• The majority of spinal pain occurs in the lower back or neck, while pain from a spinal tumor usually occurs in the upper or middle back. The thoracic spine accounts for over 70% of all spinal tumors.
  • Rather than being uncomfortable on the surface or on the skin, spinal tumor pain may feel like an ache or discomfort deep within the back.
  • Pain from a spinal tumor can exist in one area of the back, or it may spread down a nerve root or the spinal cord. Shock-like pain in the chest, abdomen, leg(s), or arm is possible.
  • Back pain caused by a spinal tumor gets worse in the morning for some people.
  • Neck or lower back pain in the lumbar spine (lower back) accounts for around 20% of all spinal tumors, whereas the cervical spine (neck) accounts for 10%.
  • When there are many tumors or a tumor has grown larger, spinal tumor-related pain can occur at multiple levels of the spine, including the thoracic and lumbar spine.

Spine Tumors Causes and Risk Factors

People rarely develop a primary spinal tumor.  With the exception of random genetic mutations that are not inherited, doctors know very little about the cause.  The only recognized cause relates to the exposure to radiation therapy in the treatment of early childhood cancer.  That treatment can cause spinal tumors 20 or 30 years later. But, in essence, doctors at this time cannot predict who will develop a primary spinal tumor. However, spinal tumors that spread from cancer in other parts of the body to the spine are much more common. About 30-70% of cancers eventually spread to the spine. Cancers that will likely spread to the spine include lung, prostate, and breast cancer.

Treatment

Treatment decisions are often made in an interdisciplinary manner, including the expertise of spine surgeons, medical oncologists, radiation oncologists, and other specialists. Therefore, treatment choices, including surgical and non-surgical treatment, take into account various aspects of the patient’s overall health and treatment goals.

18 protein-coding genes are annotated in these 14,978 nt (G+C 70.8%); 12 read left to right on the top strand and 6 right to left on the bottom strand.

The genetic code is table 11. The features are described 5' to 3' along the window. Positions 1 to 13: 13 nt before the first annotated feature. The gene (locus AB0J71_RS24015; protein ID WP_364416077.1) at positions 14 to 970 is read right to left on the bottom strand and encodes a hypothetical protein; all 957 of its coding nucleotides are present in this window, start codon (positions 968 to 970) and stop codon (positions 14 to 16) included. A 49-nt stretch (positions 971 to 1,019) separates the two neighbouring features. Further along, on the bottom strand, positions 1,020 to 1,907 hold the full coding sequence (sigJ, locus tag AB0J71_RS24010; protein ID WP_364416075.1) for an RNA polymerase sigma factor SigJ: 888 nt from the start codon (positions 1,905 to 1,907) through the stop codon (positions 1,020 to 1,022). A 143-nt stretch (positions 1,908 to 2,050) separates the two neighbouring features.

Non-Surgical Treatments of Spinal Tumors

Non-surgical treatment options include observation, chemotherapy, and radiation therapy. Asymptomatic or mildly symptomatic tumors that appear altered or non-advanced can be observed and monitored with a routine MRI. Furthermore, some tumors respond well to chemotherapy, while others respond well to radiation therapy. However, there are certain types of metastatic tumors that are inherently radiation resistant (such as the gastrointestinal tract and kidneys). In these cases, doctors recommend surgery as the only viable treatment option.

Surgery

The indications for surgery depend on the type of tumor and the health of the patient. Surgeons can surgically remove primary (non-metastatic) spinal tumors due to their potential cure with a complete mass resection. In patients with metastatic tumors, palliative treatment sets its goals at restoring or maintaining nerve function, stabilizing the spine, and relieving pain. Surgery only occurs as an option if patients with metastases are expected to survive for more than 3-4 months and the tumor appears resistant to radiation or chemotherapy. Indications for surgery include intractable pain, spinal cord compression, and the need to stabilize spinal fractures.

If surgical resection can move forward, preoperative embolization can be used to facilitate resection. In this procedure, a catheter or tube gets inserted through the groin artery. Then the catheter moves through the blood vessels to the site of the tumor, where it delivers a sticky liquid embolic agent that blocks the blood vessels that supply the tumor. Blocking the blood vessels that supply the tumor often helps reduce the risk of surgery by better controlling bleeding during surgery. When considering surgery, surgeons must configure the best way to access the tumor.  MRI and CT scans will identify the best route.  The posterior approach allows for dura mater identification and nerve root exposure. Surgeons use this approach to expose tumors behind the spine or in the dura.

The Approaches to Spinal Tumors Surgery

You can decompress multiple levels and perform multi-level segment pinning as needed. The anterior approach appears best for tumors in the anterior spine. This approach also allows the reconstruction of defects created by removing the vertebral bodies. Also, this approach allows the surgeon to place fixed devices in short segments. Tumors of the thoracic and lumbar spine that affect both the anterior and posterior spine can be a challenge for complete resection. Although not uncommon, surgeons use a posterior approach followed by a separate, stepwise anterior approach to surgically remove these complex tumors.

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If you or your loved one suffers from back pain from a spinal condition, we can help. Call Southwest Scoliosis and Spine Institute at 214-556-0555 to make an appointment today.